Now, I happen to work for a very liberal and accommodating company in this and many other respects.  We actually have two office dogs, counting mine.  Plus an employee vegetable garden and fruit orchard.  We cook a lot together at work, have soup days and pizza days and hummus days.  Not all workplaces are as understanding.

But you’ve got to get around it.  That’s all there is to it.  It won’t be easy, I know, but it’s not easy to live for a year in a Tibetan monastery either, and you still have it on your bucket list.  Don’t you? You think the Appalachian Trail is going to take nine months and hike itself, with only a backpack’s worth of hardtack and lip balm?  No.  But you are still reading the guidebooks, aren’t you?

I don’t care how you do it.  Get that dog to work.  Tomorrow.  You’ll thank me.  That’s what I did with my boy George, a six-month old secret recipe of terrier breeding, with little beady eyes and facial hair that would make a hipster proud.  This is George. At work.

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Why do you want to take your dog to work?  Why did I screw the top on his little commuter coffee mug (mostly because he doesn’t have thumbs), tuck him into the front seat beside me with his little briefcase full of chew toys and worming pills, and argue with him throughout the entire drive about who would pick the radio station?  Because it’s dangerous, my friends.  Wildly exciting and dangerous.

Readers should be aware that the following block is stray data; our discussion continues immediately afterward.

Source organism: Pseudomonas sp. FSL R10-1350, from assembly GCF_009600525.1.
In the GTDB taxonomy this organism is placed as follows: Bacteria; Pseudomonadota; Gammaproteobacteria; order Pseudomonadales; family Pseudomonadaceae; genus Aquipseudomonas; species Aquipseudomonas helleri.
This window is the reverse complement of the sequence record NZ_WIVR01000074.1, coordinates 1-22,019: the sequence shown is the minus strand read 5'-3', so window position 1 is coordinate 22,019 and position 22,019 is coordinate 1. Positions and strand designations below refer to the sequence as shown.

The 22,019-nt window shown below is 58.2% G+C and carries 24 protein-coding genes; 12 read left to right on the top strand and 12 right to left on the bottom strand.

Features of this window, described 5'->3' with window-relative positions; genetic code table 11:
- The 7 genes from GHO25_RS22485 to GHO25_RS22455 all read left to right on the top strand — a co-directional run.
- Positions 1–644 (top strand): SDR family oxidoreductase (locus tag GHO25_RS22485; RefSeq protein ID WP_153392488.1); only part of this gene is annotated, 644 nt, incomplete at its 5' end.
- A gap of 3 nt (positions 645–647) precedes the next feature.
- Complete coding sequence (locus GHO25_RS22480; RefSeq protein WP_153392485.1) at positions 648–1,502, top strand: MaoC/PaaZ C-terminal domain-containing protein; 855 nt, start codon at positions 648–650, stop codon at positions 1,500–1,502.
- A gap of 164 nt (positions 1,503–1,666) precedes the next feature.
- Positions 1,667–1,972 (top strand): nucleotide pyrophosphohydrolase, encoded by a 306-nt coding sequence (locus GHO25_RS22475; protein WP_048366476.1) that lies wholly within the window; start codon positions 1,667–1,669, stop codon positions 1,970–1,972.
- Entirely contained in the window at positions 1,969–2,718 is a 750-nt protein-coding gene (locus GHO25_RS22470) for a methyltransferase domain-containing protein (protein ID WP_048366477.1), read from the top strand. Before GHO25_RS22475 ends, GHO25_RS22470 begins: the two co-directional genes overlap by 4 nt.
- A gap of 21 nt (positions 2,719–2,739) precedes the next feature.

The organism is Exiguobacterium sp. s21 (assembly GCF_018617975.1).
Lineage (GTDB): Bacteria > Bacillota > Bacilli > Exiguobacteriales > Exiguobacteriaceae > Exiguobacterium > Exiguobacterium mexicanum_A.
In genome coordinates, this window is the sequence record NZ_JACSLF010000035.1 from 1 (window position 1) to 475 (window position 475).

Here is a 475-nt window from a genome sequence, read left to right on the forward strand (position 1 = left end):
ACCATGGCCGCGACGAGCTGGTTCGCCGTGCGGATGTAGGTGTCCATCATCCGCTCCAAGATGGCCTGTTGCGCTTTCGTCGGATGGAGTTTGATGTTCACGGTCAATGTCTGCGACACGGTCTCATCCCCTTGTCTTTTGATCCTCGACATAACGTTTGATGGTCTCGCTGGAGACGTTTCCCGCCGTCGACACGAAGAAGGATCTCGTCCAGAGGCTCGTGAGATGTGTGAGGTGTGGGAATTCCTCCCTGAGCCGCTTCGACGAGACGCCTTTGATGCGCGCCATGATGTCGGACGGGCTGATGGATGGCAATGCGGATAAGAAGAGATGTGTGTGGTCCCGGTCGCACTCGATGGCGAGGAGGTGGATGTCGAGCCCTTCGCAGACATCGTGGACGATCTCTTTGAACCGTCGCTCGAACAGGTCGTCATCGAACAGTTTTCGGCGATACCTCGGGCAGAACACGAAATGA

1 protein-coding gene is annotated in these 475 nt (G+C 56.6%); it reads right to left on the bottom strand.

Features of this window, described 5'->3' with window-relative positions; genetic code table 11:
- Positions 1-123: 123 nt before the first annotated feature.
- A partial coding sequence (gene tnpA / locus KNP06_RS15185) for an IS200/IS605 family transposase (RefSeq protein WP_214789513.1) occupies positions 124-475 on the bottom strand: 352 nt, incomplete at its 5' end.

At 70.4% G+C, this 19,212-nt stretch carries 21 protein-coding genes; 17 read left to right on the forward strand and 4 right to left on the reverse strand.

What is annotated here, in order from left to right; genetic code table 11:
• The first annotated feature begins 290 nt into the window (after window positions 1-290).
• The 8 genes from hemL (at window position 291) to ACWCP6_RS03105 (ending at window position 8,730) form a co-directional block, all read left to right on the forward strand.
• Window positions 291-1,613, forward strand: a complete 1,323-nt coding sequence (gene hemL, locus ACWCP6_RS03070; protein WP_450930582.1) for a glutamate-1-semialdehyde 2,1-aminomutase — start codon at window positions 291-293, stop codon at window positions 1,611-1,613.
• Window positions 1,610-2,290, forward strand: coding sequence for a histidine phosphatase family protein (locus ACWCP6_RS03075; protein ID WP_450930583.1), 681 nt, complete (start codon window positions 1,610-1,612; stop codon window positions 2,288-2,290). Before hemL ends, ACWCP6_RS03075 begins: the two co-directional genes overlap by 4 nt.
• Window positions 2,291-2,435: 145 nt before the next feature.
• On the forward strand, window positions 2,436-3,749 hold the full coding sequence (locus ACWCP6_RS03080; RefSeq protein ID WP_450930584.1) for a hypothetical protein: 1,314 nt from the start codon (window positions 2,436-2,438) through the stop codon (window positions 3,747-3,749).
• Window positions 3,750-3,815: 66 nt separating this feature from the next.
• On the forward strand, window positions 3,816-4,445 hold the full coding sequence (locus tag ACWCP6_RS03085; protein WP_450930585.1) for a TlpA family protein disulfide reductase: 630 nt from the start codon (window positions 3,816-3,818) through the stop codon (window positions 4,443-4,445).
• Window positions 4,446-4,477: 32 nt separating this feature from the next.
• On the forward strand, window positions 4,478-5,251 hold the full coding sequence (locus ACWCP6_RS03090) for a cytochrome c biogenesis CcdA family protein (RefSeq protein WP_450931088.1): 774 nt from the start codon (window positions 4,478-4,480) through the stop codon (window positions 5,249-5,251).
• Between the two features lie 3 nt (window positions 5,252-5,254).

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This is George, saying goodbye to the family before leaving for work.

You haven’t lived until you look under your desk and see a tiny, snaggle-toothed, hairy devil’s spawn chewing furiously through a jungle of electrical cords.  Heart-plummeting doesn’t begin to describe the feeling as you count — one, two, three completely severed cords, and you hurriedly hide them behind the garbage can, hoping and praying you never find out what they once powered. Talk about an adrenaline rush.

Exhilaration is the only way to describe realizing your puppy is lifting his leg to pee on your boss’ desk chair.  During your performance evaluation.

That was the same day George also did something unspeakable to the executive printer, which is why he now has an appointment for a life-altering procedure at his veterinarian’s office next week.

I’m telling you it’s sheer adventure watching George passionately lick electrical outlets all over the building.  He is an ardent outlet licker.  He knows about grabbing life by the shoulders.

I think that about covers the danger aspect of this adventure I advocate.  Now let’s address the drama.  There should be drama in every milestone, every experience-of-a-lifetime.

George, I confess, is a polarizing force in the office.  He evokes strong emotions and responses. He is a bit of a thief, for one thing.  And he’s quick.  Many a co-worker has secretly, after looking around to make sure the coast is clear, slipped off her shoes to let her toes wriggle in temporary, private liberty.  In a split second — less than that —  the shoes are under my desk, George chewing them ecstatically to bits, making those odd, loud, grunting noises he makes when he is happy.